In the throws of defeat, flailing helplessly against the advancing Allied tide and executing their leader, Il Duce, Italy rose from the ashes of World War II needing to rebuild its military from the ground up.
What is the underpinning of a standing army, but its rifle of choice? Instead of turning to domestically designed weapons, the Italian military chose the M1 Garand chambered in .30-06 to arm its infantry. However, as the 1940s became the 1950s, the Italian military wanted a more new rifle, with changeable magazine and modernized caliber that the rest of NATO was adopting.
Instead of running out a rifle from the ground-up, Italian designers chose to tweak and modify the venerable Garand, turning it into the BM-59.
Produced by the legendary Beretta family, the BM-59 was the Italian combat rifle of choice from the late 1950s until the 1990s. Essentially Beretta designers took the Garand and took it apart, ditching the fixed internal magazine and changing the caliber. The Italians essentially did the same thing the United States did with the work-horse M-14 rifle.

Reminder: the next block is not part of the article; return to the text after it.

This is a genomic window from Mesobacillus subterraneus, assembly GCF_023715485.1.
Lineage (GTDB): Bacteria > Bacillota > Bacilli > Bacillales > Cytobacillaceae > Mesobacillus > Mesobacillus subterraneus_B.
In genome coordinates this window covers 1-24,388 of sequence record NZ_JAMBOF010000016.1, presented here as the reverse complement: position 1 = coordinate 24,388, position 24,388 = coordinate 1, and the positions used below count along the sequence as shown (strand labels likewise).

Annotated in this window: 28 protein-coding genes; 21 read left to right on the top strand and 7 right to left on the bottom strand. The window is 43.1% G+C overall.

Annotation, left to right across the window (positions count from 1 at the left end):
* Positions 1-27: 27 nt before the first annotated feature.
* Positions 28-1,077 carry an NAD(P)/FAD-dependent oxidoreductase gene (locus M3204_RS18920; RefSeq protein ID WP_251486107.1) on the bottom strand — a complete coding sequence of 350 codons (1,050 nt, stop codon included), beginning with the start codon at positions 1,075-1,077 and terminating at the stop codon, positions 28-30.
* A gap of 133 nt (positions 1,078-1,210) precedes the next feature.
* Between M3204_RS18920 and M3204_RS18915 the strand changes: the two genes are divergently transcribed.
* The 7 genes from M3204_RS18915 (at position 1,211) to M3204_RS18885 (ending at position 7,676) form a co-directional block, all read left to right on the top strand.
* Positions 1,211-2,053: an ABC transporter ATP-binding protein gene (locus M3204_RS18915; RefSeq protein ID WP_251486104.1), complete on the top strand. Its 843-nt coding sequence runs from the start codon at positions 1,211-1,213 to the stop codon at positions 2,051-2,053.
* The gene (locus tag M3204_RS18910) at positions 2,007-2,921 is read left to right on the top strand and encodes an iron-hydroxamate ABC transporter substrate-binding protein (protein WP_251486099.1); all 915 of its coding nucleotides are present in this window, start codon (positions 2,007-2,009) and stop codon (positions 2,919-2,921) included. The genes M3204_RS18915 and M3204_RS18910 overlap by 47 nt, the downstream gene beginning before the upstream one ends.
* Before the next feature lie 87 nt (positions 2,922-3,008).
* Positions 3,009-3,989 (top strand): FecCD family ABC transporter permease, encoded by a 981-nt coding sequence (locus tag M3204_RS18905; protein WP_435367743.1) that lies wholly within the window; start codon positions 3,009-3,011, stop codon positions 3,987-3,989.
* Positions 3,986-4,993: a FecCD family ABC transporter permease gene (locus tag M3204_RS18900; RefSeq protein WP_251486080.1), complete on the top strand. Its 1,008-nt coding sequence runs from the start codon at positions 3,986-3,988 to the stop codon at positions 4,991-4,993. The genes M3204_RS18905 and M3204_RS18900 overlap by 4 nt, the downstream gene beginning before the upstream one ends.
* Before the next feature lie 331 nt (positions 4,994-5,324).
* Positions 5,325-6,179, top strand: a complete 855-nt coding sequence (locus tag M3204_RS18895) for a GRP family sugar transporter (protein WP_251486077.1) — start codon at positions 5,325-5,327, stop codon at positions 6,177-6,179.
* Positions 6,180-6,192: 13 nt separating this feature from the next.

Externally, the M-14 and BM-59 look similar, but to a trained eye, you know the Beretta made rifle immediately. The BM-59 had a 20-round magazine filled with 7.62 mm NATO. Unlike the M-14 which briefly flirted with full-auto, the BM-59 fully embraced the select-fire option.
Other differences were the extended flash-suppressor/grenade launcher, paratrooper collapsing stock and addition of a pistol grip.
Overall, while not a deep innovation in military small-arms, the BM-59 ably armed the soldiers of Italy for over three decades.